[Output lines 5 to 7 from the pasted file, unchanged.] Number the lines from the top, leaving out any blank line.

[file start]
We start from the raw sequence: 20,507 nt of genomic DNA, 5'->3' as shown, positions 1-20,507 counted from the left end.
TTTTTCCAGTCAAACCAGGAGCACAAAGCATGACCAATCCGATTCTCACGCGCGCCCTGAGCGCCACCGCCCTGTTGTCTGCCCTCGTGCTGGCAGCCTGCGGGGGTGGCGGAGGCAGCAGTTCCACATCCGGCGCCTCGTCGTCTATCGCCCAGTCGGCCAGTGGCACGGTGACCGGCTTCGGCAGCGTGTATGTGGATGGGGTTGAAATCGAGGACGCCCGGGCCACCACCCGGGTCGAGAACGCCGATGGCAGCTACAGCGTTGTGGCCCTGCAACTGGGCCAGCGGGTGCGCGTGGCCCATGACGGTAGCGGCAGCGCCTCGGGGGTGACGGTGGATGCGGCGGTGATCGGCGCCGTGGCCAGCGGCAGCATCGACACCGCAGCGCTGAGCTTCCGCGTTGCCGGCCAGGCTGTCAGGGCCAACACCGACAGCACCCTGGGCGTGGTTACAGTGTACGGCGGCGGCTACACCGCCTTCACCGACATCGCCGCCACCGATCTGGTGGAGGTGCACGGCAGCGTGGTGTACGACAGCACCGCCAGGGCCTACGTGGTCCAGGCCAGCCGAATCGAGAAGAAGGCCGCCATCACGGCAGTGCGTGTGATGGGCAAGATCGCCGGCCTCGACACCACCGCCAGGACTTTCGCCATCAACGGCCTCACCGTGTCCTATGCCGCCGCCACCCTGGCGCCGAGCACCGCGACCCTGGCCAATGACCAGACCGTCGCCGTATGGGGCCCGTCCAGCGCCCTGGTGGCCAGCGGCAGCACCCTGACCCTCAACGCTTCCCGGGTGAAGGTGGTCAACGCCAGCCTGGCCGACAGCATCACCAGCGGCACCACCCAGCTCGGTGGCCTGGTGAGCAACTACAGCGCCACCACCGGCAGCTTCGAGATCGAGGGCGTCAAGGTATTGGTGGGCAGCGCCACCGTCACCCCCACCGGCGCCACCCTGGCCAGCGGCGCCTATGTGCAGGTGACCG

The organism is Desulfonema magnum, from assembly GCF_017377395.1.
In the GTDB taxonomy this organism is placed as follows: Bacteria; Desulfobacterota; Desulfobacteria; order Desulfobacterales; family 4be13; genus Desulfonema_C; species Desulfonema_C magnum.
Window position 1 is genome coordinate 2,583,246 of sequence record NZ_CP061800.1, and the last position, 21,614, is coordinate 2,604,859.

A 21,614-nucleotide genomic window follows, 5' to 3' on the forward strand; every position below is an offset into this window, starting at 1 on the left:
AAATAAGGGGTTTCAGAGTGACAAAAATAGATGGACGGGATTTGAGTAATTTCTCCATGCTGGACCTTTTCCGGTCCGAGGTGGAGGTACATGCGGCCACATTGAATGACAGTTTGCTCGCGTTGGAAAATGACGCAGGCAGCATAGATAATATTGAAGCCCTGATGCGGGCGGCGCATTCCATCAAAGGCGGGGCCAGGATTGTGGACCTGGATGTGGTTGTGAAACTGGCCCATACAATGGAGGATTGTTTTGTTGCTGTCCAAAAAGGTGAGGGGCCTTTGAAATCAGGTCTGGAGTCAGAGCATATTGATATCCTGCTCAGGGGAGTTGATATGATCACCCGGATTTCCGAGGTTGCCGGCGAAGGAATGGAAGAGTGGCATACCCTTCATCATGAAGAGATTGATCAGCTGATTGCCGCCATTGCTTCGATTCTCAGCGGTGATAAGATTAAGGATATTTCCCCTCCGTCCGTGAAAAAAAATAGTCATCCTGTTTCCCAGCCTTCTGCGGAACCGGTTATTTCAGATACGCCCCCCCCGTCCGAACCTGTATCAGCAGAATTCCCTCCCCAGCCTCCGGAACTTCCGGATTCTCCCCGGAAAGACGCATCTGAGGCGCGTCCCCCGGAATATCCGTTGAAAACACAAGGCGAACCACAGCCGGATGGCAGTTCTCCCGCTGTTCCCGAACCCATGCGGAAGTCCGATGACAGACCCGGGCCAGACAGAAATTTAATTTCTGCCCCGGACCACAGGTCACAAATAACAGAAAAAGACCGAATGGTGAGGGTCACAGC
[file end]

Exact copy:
Window position 1 is genome coordinate 2,583,246 of sequence record NZ_CP061800.1, and the last position, 21,614, is coordinate 2,604,859.

A 21,614-nucleotide genomic window follows, 5' to 3' on the forward strand; every position below is an offset into this window, starting at 1 on the left:
AAATAAGGGGTTTCAGAGTGACAAAAATAGATGGACGGGATTTGAGTAATTTCTCCATGCTGGACCTTTTCCGGTCCGAGGTGGAGGTACATGCGGCCACATTGAATGACAGTTTGCTCGCGTTGGAAAATGACGCAGGCAGCATAGATAATATTGAAGCCCTGATGCGGGCGGCGCATTCCATCAAAGGCGGGGCCAGGATTGTGGACCTGGATGTGGTTGTGAAACTGGCCCATACAATGGAGGATTGTTTTGTTGCTGTCCAAAAAGGTGAGGGGCCTTTGAAATCAGGTCTGGAGTCAGAGCATATTGATATCCTGCTCAGGGGAGTTGATATGATCACCCGGATTTCCGAGGTTGCCGGCGAAGGAATGGAAGAGTGGCATACCCTTCATCATGAAGAGATTGATCAGCTGATTGCCGCCATTGCTTCGATTCTCAGCGGTGATAAGATTAAGGATATTTCCCCTCCGTCCGTGAAAAAAAATAGTCATCCTGTTTCCCAGCCTTCTGCGGAACCGGTTATTTCAGATACGCCCCCCCCGTCCGAACCTGTATCAGCAGAATTCCCTCCCCAGCCTCCGGAACTTCCGGATTCTCCCCGGAAAGACGCATCTGAGGCGCGTCCCCCGGAATATCCGTTGAAAACACAAGGCGAACCACAGCCGGATGGCAGTTCTCCCGCTGTTCCCGAACCCATGCGGAAGTCCGATGACAGACCCGGGCCAGACAGAAATTTAATTTCTGCCCCGGACCACAGGTCACAAATAACAGAAAAAGACCGAATGGTGAGGGTCACAGC